Field/project development

New Neighborhood: Shell Sanctions Sparta Project in Deepwater US Gulf of Mexico

Production from the Sparta field is expected to start in 2028.

Vito Whale Sparta 1.gif
Source: Shell

Shell Offshore has made a final investment decision (FID) on a sizeable oil and gas project offshore Louisiana. It is expected to recover more than 240 million BOE over its lifetime.

The Sparta development straddles four blocks in the Garden Banks protraction area in about 1400-m water depth located approximately 275 km off the Louisiana coast in the US Gulf of Mexico (GOM).

The development features eight subsea production wells and two subsea drilling bases connected via two production loops to a newbuild floating production unit capable of producing up to 90,000 BOE/D. Sparta will be Shell’s 15th GOM deepwater host and will begin production in 2028.

Sparta’s design closely replicates the 100,000 BOPD Vito and Whale designs, which are four-column semisubmersible host facilities. Vito is in the greater Mars Corridor and began production in February 2023. Whale, destined for the Perdido Corridor, is set to come online in 2024.

Shell called the development approach for Sparta an “enhanced replication of Vito and Whale,” with Sparta replicating about 95% of Whale’s hull and 85% of Whale’s topsides.

"There are differences related to what we learned at Vito and what we've learned in the construction of Whale," said Rich Howe, executive vice president of deep water for Shell. "There's continuous improvement, with some differences in the Sparta design related to carbon. While Vito was a very low-carbon intensity project, Sparta will be less than half of Vito's carbon intensity in terms of emissions."

Helping to accomplish this will be the all-electric topsides compressors utilized on the Sparta floating production unit (FPU), the first of its replicable projects to feature this type of equipment, according to Shell.

Sparta also marks Shell’s first development in the GOM requiring 20,000-psi-rated equipment. This is typically referred to as a “20k” development. "It is a high-pressure reservoir flowing back to the host," said Howe, noting that it will require, for example, "different SURF systems, different boarding valves, and different chemical injection systems."

The Sparta FID caps off a busy year for the company in the GOM. In addition to first oil at Vito, the company saw the delivery of the Whale FPU by Singapore's Seatrium, FIDs at Dover and Great White, and secured full ownership at Kaikias. According to Howe, these project milestones reflect the fact that the company is committed to a long-term footprint in the GOM.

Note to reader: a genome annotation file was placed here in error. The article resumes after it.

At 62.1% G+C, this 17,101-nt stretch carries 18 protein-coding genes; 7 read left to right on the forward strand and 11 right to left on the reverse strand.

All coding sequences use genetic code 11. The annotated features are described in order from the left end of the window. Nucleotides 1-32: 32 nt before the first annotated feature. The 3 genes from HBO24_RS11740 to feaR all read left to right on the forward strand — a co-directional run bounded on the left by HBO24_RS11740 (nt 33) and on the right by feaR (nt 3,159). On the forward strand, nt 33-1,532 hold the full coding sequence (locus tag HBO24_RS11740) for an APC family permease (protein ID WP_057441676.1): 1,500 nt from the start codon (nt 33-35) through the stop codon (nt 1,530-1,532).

“We think that we've got some differentiated capabilities, like in drilling—where we can get high-quality, safe, low-cost wells that are unique to Shell,” he said. “All of these projects underscore our appetite for accretive growth in the Gulf of Mexico where we can demonstrate competitiveness.”

New Neighborhood

While the possibility of applying the simplified, replicable host approach is one of the reasons cited by Howe as to what attracted Shell to the Sparta development, the other three reasons speak to the long line of explorers and developers of the discovery when it was known as North Platte and to the location itself.

"At first, what attracted us to Sparta is that, through the course of time, those developers discovered a lot about the reservoir," he said. "When we finally had our shot, we understood much more about the subsurface, which made it pretty attractive to Shell. Also, I think Equinor made Sparta interesting. They're a great company and a great partner. We worked with them at Vito, and there's much to like there."

Discovered in 2012 by Cobalt Energy and Total, the Wilcox-aged discovery requires 20K- psi technology to develop, according to the partners. Cobalt’s stake in the asset was sold to Equinor when the company went bankrupt in 2017. TotalEnergies, in early 2022, walked away from the project, leaving Equinor with 100% interest.

Shell purchased 51% of Equinor’s interest in the North Platte deepwater development project and became the new operator of the field in August 2022. Equinor retained a 49% interest in the project. The partners agreed to rename North Platte to Sparta.

And the third, like in real estate, is all about the location, location, location.

"This whole corner of the Gulf of Mexico is underexplored and relatively undeveloped; this inboard Paleogene play is an up-and-coming zip code. We will build our house here early in the neighborhood, creating a strategic competitive advantage in that corner of the Gulf of Mexico."